Looking at specific weather terms, people more frequently talk about the sun (91 per million) than the rain (51 per million as a noun, and 15 per million as a verb). Storms (32 per million), clouds (39 per million), floods (19 per million) and even snow (37 per million) receive their due share of attention in texts and conversations. Major storms are often referred to by their names, such as Desmond, which caused extensive flooding in 2015.

Climate change (29 per million), emissions (43 per million) and renewable energy (6 per million) also now dominate the public discourse, indicating a growing focus on longer-term changes, not just current weather conditions. There has been a 21% increase in the combined relative frequencies of these terms between 2010-2015 and 2016-2020.

3. Food and drink

This category reflects eating and drinking habits as well as dietary preferences. “Dinner” appears 68 times per million words, “lunch” 51 times and “breakfast” 43 times per million. The most frequently mentioned food items include eggs, fish, cake, apples, chocolate, cream, chicken, meat, fruit and cheese. And a cultural sweet tooth is evident: cake is spoken about three times more frequently than salad.

The most commonly mentioned beverages include: tea, wine, coffee, beer, milk, juice and champagne. The quintessentially British beverage, tea, is almost six times more frequent than champagne.

The graph below shows what words are prominently associated with the verb “to eat”. We measured these to show how strongly the words are connected in text and speech. The closer the word appears to the node in the middle, the stronger the association – and the size of the circle reflects the frequency of these words appearing together in texts and speech.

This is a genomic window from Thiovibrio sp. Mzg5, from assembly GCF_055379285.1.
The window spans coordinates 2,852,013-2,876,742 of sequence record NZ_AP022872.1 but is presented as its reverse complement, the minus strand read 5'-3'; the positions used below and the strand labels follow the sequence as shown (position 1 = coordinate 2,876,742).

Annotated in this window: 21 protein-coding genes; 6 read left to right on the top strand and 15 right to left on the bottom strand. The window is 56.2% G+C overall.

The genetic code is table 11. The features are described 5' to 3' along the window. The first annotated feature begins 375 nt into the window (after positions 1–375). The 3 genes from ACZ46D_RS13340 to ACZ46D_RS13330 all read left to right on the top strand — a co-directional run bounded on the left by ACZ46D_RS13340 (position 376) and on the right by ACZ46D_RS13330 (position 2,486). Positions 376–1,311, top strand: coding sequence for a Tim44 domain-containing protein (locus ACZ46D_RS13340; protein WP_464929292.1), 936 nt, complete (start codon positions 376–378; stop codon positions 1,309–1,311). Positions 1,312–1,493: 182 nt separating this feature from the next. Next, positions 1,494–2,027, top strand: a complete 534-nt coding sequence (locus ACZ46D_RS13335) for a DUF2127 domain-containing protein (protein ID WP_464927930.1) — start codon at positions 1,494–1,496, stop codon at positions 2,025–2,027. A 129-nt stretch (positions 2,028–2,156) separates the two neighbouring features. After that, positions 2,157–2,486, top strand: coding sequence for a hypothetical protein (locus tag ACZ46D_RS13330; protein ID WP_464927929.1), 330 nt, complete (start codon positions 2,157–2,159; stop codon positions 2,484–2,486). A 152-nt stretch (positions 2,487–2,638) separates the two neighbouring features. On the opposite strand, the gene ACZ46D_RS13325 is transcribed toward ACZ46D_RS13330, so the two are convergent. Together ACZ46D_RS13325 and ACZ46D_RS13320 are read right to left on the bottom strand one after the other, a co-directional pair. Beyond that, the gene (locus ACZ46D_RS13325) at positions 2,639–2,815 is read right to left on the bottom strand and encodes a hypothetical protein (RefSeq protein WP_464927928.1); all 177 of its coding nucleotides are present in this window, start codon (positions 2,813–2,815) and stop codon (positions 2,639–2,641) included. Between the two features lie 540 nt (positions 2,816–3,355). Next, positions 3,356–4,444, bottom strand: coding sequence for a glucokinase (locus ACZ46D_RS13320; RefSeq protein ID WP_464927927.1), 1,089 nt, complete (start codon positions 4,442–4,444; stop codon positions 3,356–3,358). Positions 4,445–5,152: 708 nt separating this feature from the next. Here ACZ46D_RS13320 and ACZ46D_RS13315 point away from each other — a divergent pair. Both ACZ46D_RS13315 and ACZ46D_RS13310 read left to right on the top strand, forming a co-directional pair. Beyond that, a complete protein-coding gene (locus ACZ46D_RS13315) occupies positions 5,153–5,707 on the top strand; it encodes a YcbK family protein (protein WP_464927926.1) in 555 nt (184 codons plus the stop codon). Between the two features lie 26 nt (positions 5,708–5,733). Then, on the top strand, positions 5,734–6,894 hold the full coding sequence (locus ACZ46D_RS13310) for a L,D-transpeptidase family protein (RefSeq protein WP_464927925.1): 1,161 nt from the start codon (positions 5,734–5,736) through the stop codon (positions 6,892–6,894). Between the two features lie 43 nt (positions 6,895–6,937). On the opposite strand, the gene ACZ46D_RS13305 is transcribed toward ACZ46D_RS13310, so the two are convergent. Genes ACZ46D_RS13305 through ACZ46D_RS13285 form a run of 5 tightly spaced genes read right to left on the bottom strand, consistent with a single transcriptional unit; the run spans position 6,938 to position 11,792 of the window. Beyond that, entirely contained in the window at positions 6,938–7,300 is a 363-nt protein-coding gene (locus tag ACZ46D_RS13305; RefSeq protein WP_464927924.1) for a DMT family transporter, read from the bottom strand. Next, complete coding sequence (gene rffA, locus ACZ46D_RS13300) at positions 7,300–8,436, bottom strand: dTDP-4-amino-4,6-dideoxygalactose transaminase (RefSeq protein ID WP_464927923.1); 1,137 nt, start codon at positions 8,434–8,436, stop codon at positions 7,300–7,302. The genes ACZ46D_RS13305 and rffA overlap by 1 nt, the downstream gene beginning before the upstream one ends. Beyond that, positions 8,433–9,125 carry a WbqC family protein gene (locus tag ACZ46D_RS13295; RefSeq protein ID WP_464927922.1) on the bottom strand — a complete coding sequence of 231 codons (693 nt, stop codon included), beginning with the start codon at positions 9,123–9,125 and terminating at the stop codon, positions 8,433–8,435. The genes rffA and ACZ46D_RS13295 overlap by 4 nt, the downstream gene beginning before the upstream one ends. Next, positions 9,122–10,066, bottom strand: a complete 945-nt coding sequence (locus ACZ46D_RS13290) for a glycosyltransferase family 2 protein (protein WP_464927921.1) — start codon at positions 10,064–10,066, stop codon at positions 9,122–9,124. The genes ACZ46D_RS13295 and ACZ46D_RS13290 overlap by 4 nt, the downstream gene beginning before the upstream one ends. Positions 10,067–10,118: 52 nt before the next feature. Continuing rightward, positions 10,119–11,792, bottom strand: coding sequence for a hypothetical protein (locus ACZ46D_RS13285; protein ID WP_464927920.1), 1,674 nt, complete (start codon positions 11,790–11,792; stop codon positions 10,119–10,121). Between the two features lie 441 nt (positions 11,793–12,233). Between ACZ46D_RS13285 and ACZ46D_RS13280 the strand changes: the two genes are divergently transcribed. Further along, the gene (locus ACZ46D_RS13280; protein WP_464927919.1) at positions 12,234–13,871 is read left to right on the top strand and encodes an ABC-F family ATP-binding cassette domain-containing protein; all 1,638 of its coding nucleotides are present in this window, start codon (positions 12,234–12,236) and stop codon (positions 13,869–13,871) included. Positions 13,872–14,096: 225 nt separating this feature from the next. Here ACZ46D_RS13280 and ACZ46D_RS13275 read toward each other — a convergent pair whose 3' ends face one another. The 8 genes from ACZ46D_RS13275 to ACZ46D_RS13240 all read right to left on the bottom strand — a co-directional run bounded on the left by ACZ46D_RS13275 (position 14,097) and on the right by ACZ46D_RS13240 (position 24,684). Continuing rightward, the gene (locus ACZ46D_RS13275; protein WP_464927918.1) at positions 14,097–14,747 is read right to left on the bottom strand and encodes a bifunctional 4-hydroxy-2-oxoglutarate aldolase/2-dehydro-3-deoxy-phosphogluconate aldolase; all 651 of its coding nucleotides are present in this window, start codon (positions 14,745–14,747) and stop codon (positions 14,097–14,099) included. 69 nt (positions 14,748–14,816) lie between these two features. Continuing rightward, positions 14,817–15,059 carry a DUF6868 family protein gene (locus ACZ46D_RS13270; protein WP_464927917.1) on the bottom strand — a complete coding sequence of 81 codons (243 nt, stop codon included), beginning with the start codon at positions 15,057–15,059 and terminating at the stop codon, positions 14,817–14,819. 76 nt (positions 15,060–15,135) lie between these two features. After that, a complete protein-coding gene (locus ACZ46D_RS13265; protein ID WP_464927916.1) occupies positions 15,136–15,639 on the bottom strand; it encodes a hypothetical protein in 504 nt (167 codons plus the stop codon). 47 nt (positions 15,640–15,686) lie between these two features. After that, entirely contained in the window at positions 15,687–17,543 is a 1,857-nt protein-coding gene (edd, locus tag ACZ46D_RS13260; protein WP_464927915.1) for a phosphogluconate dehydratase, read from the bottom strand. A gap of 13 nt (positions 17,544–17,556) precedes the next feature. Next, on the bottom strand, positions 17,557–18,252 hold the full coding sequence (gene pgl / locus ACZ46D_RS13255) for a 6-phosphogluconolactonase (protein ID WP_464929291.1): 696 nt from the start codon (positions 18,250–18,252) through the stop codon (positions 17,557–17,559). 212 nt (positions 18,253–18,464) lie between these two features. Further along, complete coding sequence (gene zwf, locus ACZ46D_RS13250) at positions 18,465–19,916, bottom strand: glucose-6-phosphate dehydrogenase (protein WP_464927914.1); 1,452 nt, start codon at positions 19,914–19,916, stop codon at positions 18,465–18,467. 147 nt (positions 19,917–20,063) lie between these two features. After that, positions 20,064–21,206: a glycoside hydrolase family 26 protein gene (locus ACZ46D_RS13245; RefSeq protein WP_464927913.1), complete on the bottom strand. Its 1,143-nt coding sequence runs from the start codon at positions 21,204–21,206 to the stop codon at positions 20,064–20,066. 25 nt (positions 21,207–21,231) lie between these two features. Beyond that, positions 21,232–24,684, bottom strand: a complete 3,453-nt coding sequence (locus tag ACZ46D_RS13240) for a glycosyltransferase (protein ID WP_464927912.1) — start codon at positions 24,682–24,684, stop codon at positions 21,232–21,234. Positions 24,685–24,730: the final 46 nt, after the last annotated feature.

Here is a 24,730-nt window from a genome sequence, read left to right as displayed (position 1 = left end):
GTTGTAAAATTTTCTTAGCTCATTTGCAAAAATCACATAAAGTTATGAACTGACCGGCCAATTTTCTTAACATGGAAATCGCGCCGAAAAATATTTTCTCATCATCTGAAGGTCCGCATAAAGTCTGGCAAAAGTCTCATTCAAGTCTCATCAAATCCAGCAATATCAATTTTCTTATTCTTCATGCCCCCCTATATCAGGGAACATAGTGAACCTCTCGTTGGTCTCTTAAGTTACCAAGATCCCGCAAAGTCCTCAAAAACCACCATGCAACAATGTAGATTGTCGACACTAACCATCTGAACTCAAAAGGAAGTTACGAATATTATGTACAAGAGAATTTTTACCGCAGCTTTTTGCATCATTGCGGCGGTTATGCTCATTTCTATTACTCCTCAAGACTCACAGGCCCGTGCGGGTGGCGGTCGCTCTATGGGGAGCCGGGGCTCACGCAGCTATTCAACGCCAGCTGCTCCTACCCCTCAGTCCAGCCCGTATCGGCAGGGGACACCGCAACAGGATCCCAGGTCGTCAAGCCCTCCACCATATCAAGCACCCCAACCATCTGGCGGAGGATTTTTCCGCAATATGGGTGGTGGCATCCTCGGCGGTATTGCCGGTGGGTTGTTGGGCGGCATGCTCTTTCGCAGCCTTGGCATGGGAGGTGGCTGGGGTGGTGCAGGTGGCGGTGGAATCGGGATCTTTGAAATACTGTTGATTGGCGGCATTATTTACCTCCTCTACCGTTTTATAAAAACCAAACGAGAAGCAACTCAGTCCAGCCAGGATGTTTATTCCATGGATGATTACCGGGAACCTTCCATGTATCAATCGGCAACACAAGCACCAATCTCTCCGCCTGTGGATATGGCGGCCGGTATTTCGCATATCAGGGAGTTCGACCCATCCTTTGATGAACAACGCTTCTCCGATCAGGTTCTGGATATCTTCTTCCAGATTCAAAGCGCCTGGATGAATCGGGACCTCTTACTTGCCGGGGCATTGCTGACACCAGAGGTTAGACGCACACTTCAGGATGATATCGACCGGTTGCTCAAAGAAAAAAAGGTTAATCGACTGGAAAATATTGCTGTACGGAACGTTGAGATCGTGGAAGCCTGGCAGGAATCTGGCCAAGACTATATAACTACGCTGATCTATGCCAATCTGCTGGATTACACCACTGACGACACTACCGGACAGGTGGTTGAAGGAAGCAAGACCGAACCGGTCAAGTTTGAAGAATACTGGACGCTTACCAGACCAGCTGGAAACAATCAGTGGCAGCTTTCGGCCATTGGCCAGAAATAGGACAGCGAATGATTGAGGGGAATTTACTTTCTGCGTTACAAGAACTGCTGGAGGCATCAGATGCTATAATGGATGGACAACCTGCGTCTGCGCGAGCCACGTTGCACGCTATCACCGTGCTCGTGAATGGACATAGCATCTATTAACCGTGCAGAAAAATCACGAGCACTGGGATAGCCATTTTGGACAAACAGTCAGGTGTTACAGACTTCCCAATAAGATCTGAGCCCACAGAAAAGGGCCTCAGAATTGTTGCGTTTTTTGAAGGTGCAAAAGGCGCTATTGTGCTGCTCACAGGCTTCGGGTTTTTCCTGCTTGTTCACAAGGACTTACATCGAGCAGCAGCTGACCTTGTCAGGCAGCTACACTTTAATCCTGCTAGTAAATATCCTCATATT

4. Emotions

Keep calm and carry on? While the British disposition is known to be composed and slightly reserved, the data shows that the most frequent adjective expressing an emotion is “happy”. It occurs 208 times per million, often used in phrases expressing contentment, such as “I’m quite happy to stay at home”.

In contrast, the most frequent adjective expressing a negative emotion is “sorry” (204 per million), often used in apologies or polite refusals. Other adjectives expressing emotions include proud, sad (both 54 per million), pleased (53 per million), afraid (47 per million) and glad (46 per million).

5. Our bodies

The review of the British National Corpus 2014 also shows that people spend quite a bit of time talking about their bodies. Specifically, hand, head, eye, foot and heart are the top five most frequently used words referring to our body.

Many uses of words in this category are metaphors or a part of fixed expressions. About one third of uses of the term “head” are metaphorical or have another meaning, such as a job title: “head of marketing”. Expressions such as “on the one hand”, “in the public eye”, “put one’s foot down” and “break somebody’s heart” are all examples of how our bodily experience of the world is present in ordinary language as we use it every day.

The Conversation

Vaclav Brezina receives funding from the ESRC, British Council.